We return to Havana for shopping, dancing, and some 'vida cubana', before beginning our final farewells and journey home.

Bookings can be made by through South American specialist agency, Movidas []

Monday, November 11, 2002

South America Tour


South America is pleasantly removed from the worries emanating from other parts of the world at this time and is every bit as exciting many of world’s most sought after locations. Vast Amazon jungles teaming with wildlife; incredible mountain ranges with some of the world’s most significant archaeological sites including ten UNESCO sites in Peru alone; vibrant, cosmopolitan cities like Rio de Janeiro and the vast glacial wilderness of Patagonia, South America has it all.

By far the most popular of all our South American packages is the 22-day Rhumba tour. Designed with the first time visitor in mind, it is a distillation of our vast knowledge of the world’s fourth largest continent and all it has to offer. Almost infinitely variable, Rhumba can be modified to individual tastes and preferences. For example, enriching extensions are offered to Santiago and the scenic lakes district of Chile as well as Ecuador and the Galapagos. Think about stopovers in tropical Tahiti or mystic Easter Island.

Beginning in Buenos Aires, you’ll move on to the magnificent Iguazu Falls, the world’s largest before spending four days in incomparable Rio de Janeiro. The superlatives continue when you fly to the world’s highest city, La Paz in Bolivia, one of the central points of the ancient Inca civilisation. Travel on to Huatajata, Puno, Cozco and the crowning jewel, Machu Pichu, the fabled “Lost City of the Incas” via train and even a hydrofoil across Lake Titicaca. Rhumba then moves on to Lima, the rich former Spanish colonial capital of Peru.

From dizzying mountain-tops to the near-silent serenity of the Amazon jungles, the tour then heads by boat to Ceiba Tops, a new luxury resort located directly on the Amazon and just 40 kms from Iquitos. You’ll spend three days exploring the primary Amazonian jungle and visiting the local Yagua Indians as well as the famous former Franciscan mission town of Indiana.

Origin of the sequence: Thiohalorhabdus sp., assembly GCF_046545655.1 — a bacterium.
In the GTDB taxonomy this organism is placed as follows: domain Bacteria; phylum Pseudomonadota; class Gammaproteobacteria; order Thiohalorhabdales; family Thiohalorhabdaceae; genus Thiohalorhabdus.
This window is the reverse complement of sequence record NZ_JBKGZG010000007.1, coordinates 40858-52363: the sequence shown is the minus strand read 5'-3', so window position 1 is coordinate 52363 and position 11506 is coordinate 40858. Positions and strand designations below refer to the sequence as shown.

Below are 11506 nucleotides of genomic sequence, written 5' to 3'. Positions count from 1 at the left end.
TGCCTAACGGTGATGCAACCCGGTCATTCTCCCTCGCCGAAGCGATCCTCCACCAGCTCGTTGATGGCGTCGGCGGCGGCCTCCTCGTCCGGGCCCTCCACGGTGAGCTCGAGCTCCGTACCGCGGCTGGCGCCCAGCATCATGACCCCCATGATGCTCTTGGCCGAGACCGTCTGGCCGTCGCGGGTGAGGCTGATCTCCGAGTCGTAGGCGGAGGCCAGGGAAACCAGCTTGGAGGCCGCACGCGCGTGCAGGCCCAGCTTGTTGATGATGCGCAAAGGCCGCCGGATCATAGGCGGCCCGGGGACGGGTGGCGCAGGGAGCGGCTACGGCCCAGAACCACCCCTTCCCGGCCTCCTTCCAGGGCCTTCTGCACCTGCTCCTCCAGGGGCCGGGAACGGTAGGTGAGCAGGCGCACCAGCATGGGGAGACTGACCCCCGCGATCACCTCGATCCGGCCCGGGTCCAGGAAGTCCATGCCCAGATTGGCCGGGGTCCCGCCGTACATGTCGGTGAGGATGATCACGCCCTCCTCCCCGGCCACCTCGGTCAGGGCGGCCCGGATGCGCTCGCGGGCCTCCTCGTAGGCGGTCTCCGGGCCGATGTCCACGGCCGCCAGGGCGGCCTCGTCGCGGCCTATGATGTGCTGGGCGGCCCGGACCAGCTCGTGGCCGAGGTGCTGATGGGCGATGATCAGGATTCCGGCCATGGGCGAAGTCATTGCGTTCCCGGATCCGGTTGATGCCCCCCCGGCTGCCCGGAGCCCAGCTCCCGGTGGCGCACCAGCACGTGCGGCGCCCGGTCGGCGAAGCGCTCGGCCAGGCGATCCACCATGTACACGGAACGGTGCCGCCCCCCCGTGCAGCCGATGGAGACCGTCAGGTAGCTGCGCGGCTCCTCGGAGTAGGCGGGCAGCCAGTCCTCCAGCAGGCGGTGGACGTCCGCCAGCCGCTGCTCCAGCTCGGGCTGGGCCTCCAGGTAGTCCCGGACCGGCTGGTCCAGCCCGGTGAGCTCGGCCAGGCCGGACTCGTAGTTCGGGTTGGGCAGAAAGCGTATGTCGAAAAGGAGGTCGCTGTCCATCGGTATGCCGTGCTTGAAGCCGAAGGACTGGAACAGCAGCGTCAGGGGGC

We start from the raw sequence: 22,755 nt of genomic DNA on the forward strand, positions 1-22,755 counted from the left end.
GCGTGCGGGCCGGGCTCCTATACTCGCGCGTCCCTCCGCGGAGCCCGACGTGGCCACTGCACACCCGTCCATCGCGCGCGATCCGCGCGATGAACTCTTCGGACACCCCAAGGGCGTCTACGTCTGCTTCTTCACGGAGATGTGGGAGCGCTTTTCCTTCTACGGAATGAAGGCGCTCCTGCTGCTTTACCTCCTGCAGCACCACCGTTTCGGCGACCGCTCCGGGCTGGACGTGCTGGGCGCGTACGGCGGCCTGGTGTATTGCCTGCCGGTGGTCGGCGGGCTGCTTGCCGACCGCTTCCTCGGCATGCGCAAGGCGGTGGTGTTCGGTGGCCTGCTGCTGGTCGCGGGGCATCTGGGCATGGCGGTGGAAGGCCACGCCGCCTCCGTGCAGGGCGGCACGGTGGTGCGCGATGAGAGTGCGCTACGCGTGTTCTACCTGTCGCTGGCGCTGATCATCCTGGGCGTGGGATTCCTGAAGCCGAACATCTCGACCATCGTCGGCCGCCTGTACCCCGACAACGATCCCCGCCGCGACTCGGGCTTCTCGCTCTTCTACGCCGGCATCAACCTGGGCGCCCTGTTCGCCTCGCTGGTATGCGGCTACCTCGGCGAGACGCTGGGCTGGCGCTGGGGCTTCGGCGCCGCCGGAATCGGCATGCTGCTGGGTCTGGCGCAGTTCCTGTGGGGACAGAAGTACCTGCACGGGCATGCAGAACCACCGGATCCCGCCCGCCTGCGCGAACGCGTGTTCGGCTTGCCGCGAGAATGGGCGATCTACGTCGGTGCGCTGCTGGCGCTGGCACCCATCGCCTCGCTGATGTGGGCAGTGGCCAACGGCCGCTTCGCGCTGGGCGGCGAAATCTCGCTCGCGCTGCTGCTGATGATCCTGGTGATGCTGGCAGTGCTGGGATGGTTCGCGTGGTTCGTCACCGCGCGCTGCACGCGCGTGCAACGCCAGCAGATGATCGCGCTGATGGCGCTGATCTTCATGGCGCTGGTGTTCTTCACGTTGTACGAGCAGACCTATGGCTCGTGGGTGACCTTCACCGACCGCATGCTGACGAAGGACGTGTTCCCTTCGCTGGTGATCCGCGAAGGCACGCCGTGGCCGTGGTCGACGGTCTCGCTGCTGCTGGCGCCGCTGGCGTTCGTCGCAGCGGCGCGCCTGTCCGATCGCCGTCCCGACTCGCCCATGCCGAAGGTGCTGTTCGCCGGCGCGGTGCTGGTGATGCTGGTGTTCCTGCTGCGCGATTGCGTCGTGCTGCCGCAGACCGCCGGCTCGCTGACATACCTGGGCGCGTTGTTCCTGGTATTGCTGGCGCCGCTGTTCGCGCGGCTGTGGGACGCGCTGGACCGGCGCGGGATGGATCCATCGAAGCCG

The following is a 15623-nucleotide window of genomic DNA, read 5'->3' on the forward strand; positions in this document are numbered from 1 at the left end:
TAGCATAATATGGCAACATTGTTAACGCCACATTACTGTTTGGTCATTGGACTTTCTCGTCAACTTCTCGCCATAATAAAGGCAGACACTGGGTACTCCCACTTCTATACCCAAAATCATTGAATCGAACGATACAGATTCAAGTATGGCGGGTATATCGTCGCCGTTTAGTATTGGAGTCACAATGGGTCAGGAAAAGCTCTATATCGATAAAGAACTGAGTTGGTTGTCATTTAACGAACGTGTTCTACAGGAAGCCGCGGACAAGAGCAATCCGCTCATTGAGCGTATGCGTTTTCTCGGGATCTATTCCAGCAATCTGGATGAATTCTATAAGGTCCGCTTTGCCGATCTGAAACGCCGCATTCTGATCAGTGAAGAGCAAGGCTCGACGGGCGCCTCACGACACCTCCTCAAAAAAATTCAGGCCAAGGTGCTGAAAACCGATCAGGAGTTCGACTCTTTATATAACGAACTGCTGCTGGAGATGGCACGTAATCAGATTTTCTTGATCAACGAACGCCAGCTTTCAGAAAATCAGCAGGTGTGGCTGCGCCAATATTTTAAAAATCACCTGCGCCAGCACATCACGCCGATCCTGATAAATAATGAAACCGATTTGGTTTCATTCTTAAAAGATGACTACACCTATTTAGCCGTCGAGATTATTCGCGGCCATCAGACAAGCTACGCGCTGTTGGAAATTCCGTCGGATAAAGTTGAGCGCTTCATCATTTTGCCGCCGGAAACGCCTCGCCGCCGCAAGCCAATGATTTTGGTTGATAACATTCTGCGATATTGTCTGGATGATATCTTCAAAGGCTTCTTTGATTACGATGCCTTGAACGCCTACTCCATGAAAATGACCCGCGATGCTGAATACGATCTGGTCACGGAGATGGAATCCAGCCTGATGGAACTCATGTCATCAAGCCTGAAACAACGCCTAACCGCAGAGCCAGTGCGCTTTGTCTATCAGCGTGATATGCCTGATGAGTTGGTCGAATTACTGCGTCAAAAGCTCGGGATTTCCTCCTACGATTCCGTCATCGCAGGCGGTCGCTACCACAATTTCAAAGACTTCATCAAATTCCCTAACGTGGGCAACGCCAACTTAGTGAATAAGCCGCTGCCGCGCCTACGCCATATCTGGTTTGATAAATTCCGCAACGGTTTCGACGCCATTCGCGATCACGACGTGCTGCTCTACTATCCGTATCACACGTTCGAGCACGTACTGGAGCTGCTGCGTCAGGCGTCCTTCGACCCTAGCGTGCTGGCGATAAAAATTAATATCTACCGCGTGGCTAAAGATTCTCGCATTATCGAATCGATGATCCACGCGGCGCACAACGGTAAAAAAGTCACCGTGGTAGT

The tour winds down in Buenos Aires, leaving you enough time for some leisure and a scintillating Tango Show at the spectacular “La Ventana” nightclub.

Polar Bear Quest

Few of the earth’s creatures evoke such wonder as the world’s largest bear, the massive arctic polar bear. Surprisingly agile and an accomplished swimmer, the powerful polar bear inhabits virtually all areas of the arctic and is particularly prevalent in the remote northern archipelago of Spitsbergen, 350 miles north of Norway.

Spitsbergen, a scenic wonder in itself with its rugged snow-dusted mountains, vast sweeping tundras and profusion of vivid arctic wildflowers, is home to a ‘core’ population of polar bear. In fact around 20% of the world’s polar bear population of just 30,000 animals is concentrated around this northerly archipelago. The World Wildlife Fund is currently conducting a sophisticated tracking program for two adult females in the area.

Following on from the growing popularity of this very affordable arctic expedition, again offers our nine day “Polar Bear Quest”. Departing from the administrative centre of Svalbard, Longyearbyen, you’ll spend eight nights aboard the classic, ice-strengthened MS Origo.

Limited to just 22 passengers, your cruise will be a very personalised, intimate and flexible one, ably guided by our experienced Swedish captain and expedition leader. The small numbers ensure unprecedented access to zodiac time and the flexibility to make on-the-spot decisions to explore opportune wildlife sightings and scenic diversions.

Apart from the relatively abundant polar bear, voyagers will also see walrus, seal, reindeer, numerous species of seabird and a high probability of whale sightings as humpback and blue whales return to the northern waters. Scenery and landscape lovers will enjoy the almost constant vistas of ice flows, glaciers, fjords and tundra.

Friday, November 8, 2002

Fear of Travel

Not that long ago, a voyage to the other side of the world took months and was fraught with all manner of dangers from disease, shipwreck and even piracy. Driven by the passion for discovery, or the desperation for a new life elsewhere, people still undertook these journeys aware of the many tribulations likely to befall them. Even the great Marco Polo was quoted as saying, “An adventure is misery and discomfort relived in the safety of reminiscence.” How things have changed!

In truth, travel is still not without its hazards, but risk is still an unavoidable part of life, even if you never travel. Statistically you are much more likely to hurt yourself at home or in the immediate neighbourhood, than while undertaking any sort of journey. Aircraft travel is the safest form of travel bar none – even considerably safer than walking! The most dangerous thing you do is to get in a car or cross the road.